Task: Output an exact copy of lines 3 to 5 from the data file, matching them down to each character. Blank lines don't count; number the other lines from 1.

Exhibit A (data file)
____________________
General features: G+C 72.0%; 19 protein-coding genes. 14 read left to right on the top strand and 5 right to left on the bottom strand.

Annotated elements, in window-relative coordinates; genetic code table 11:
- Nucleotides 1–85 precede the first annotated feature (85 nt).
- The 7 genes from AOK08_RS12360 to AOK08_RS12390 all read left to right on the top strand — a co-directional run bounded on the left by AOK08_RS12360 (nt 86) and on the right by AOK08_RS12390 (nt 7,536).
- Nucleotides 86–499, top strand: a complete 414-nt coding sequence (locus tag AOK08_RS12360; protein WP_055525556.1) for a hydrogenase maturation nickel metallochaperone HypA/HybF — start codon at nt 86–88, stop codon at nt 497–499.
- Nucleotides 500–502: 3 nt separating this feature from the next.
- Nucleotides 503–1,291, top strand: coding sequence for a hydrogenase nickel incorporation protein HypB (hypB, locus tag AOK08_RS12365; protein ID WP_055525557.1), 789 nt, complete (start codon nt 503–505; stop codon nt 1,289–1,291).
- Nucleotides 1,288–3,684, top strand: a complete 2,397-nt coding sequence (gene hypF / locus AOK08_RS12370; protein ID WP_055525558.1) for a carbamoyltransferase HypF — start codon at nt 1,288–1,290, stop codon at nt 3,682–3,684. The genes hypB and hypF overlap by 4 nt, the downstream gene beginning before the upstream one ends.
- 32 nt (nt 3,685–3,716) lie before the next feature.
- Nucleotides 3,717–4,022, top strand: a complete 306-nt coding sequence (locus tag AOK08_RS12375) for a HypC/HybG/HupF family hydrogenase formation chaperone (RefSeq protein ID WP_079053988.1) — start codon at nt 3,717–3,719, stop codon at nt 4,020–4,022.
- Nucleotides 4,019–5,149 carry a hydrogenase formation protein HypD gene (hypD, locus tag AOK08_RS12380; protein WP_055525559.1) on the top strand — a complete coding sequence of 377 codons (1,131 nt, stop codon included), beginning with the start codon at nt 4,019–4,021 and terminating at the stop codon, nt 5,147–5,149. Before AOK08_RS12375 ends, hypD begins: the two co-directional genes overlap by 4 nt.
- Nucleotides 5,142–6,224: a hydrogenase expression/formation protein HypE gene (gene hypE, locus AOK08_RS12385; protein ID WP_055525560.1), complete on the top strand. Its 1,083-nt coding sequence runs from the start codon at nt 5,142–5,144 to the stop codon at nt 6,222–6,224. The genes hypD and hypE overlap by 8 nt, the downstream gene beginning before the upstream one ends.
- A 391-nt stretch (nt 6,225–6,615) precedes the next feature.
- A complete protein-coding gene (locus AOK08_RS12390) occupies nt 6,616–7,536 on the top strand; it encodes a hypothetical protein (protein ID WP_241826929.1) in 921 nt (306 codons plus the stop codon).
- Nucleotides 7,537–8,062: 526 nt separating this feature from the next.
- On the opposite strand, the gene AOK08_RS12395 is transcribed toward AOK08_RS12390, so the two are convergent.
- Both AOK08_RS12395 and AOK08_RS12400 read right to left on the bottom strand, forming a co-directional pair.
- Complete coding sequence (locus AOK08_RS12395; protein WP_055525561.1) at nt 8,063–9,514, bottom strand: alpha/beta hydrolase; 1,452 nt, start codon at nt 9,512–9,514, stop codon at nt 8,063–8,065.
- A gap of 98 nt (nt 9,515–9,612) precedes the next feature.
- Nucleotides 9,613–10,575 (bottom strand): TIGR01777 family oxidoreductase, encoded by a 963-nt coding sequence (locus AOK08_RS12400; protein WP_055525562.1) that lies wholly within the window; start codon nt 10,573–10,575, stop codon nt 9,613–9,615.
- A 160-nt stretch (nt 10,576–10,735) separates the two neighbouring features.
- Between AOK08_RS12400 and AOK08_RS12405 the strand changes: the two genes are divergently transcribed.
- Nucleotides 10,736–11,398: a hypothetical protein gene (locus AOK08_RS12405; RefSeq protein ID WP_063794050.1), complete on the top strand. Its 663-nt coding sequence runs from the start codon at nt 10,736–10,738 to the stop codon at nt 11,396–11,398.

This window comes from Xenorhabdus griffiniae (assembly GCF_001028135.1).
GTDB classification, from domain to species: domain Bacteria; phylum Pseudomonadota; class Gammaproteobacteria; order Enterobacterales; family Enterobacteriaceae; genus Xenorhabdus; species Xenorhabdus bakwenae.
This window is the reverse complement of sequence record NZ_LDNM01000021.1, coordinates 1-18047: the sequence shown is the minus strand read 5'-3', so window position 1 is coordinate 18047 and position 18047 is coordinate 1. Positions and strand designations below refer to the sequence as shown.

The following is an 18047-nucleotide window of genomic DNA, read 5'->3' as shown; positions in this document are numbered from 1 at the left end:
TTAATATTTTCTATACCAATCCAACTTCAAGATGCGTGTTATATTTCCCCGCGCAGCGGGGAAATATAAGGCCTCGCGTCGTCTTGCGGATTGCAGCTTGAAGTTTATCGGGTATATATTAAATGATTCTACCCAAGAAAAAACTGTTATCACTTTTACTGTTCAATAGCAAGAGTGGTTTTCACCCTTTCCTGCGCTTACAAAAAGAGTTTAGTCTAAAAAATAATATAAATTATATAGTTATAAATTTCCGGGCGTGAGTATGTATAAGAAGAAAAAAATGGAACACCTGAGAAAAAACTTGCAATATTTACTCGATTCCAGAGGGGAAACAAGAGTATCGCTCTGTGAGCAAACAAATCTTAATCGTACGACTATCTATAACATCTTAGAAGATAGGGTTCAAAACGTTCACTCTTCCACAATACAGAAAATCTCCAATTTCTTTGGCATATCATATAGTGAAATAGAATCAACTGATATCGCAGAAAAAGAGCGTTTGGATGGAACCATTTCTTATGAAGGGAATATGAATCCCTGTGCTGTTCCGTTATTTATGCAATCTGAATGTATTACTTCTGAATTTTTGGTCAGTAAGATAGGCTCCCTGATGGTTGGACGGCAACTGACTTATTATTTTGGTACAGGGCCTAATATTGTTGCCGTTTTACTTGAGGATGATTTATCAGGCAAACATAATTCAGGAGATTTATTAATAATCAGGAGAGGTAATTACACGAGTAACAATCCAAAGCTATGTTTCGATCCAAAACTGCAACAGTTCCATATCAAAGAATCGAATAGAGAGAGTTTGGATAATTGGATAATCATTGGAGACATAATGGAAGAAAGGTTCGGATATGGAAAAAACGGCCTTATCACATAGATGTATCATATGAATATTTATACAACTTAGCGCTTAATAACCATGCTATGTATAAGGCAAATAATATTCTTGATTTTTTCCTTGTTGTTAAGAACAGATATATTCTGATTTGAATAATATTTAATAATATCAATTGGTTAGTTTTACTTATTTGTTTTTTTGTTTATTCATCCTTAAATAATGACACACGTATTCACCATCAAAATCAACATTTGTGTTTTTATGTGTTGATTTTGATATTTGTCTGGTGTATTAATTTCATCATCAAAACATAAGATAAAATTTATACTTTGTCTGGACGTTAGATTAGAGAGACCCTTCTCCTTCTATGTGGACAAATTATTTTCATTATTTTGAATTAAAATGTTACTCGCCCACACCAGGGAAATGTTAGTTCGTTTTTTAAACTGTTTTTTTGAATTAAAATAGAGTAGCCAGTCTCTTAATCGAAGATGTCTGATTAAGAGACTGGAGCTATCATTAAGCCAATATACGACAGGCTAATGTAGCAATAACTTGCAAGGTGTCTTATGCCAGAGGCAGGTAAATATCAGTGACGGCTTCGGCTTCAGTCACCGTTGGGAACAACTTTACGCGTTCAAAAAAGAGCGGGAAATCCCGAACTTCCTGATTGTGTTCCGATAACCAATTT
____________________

- Nucleotides 1–85 precede the first annotated feature (85 nt).
- The 7 genes from AOK08_RS12360 to AOK08_RS12390 all read left to right on the top strand — a co-directional run bounded on the left by AOK08_RS12360 (nt 86) and on the right by AOK08_RS12390 (nt 7,536).
- Nucleotides 86–499, top strand: a complete 414-nt coding sequence (locus tag AOK08_RS12360; protein WP_055525556.1) for a hydrogenase maturation nickel metallochaperone HypA/HybF — start codon at nt 86–88, stop codon at nt 497–499.